Heart…Thoughts

“Above all else, guard your heart, for everything you do flows from it” (Proverbs 4:23).

The Bible translation we use at the Little Church and Lakewoodgrace is the NIV or the New International Version. We use this version of the Bible because it is a good combination of faithfulness to the original text and readability for modern readers.

But the thing about any of the translations is that they are translations. Every translation has to balance faithfulness to the original language and the meaning of the original language.

This verse is a perfect example of that. The New Century Version translates the verse in this way: “Be careful what you think, because your thoughts run your life.”

How can the two translations be so different? Which one is right?

They are both right. Here’s why:

  • The NIV translates the Hebrew more literally and faithfully
  • The NCV translates the Hebrew meaning more literally and faithfully

The key is in the word translated as “heart” by the NIV and “thoughts” by the NCV. The Hebrew word is heart. But the problem in translating the Hebrew word as heart in English is that for American readers heart refers to emotions and feelings. That’s not what the Jews meant by “heart.” You see, the heart was the place of thoughts and reasoning. Our brain is the same as the way the Jews thought about the heart.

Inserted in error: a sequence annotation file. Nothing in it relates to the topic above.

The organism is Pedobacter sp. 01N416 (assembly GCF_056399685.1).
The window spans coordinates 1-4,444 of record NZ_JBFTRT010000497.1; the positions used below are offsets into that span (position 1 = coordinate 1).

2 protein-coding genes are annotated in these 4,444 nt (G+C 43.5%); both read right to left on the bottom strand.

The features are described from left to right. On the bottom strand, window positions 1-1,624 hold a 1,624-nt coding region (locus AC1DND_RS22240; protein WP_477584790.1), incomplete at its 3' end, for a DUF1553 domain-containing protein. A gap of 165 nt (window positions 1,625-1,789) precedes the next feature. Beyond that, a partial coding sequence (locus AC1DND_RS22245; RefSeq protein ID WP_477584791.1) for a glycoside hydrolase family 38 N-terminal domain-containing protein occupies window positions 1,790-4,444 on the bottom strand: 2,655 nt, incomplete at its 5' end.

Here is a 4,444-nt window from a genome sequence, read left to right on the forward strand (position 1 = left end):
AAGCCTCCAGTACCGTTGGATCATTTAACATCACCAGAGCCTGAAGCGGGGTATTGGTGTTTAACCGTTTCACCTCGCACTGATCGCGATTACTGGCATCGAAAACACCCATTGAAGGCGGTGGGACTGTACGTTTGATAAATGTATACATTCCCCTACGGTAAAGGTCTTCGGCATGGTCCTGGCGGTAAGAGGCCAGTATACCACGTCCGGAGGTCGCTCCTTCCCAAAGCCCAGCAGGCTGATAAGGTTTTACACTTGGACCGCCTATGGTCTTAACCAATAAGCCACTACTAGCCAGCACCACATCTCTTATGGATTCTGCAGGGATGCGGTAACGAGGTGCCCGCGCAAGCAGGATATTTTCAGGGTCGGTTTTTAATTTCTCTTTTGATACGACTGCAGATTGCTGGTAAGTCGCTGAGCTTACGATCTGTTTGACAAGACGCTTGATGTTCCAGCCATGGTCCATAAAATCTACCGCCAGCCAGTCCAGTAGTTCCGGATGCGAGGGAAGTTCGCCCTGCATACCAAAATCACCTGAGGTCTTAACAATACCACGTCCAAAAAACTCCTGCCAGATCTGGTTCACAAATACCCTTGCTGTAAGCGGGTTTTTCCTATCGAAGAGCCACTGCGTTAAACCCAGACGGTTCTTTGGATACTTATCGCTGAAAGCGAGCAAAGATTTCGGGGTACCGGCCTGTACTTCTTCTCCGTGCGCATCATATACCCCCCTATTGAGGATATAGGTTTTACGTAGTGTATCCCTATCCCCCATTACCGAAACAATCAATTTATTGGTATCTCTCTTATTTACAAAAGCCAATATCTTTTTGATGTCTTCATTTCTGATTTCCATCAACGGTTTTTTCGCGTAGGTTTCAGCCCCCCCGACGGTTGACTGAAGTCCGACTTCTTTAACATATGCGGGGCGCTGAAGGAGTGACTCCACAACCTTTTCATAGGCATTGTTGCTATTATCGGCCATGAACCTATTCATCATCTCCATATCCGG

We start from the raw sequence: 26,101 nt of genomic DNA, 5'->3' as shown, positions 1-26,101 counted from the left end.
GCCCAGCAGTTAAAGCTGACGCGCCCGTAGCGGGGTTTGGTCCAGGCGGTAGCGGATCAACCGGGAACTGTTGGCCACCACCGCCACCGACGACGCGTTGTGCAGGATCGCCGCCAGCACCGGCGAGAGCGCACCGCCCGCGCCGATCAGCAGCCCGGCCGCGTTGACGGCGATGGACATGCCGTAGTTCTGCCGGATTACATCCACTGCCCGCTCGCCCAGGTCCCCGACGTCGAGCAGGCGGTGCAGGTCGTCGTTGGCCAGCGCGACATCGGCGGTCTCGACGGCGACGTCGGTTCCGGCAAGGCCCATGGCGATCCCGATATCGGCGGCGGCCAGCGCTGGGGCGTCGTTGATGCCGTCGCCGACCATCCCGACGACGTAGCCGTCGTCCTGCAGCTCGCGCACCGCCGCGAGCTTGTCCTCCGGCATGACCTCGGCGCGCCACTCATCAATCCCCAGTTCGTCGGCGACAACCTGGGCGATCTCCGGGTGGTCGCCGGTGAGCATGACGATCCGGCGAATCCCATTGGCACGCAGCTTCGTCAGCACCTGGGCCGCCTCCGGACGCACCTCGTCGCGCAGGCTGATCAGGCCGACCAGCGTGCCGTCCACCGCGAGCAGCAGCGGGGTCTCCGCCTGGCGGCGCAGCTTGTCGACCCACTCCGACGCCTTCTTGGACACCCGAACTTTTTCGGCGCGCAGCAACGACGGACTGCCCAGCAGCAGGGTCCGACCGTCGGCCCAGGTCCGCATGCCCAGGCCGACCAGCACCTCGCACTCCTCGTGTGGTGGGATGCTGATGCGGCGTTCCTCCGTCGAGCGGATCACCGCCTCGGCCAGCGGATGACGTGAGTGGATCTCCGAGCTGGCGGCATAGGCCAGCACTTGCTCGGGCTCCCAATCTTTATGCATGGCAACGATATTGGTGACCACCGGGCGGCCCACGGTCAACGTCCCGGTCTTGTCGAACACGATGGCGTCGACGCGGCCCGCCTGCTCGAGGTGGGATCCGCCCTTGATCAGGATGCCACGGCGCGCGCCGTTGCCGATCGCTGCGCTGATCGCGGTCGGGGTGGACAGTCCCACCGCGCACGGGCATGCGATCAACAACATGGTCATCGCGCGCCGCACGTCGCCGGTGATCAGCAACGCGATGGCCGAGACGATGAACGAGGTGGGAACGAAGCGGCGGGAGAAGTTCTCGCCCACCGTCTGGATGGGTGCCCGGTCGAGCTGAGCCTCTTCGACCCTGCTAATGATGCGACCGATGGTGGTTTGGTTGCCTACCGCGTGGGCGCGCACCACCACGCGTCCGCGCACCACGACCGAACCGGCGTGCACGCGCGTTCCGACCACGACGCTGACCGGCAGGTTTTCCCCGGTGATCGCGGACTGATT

So both are correct. Do guard your heart – the place of thoughts and reasoning. For everything you do flows from the basis of your thinking.

This is what the Apostle Paul had in mind in 2 Corinthians 10:5, “Take captive every thought to make it obedient to Christ.”

What and how you think absolutely matters. If you think that God can’t, your God can’t. If you believe that your God can, you are right. What and how we think matters. So think like a Christian. Think like you believe the God of the Bible. Let the Bible be the basis of your thinking.

Got it? Think like a Christian. Think like a Christ-follower.

Leave a Reply

Fill in your details below or click an icon to log in:

WordPress.com Logo

You are commenting using your WordPress.com account. Log Out /  Change )

Twitter picture

You are commenting using your Twitter account. Log Out /  Change )

Facebook photo

You are commenting using your Facebook account. Log Out /  Change )

Connecting to %s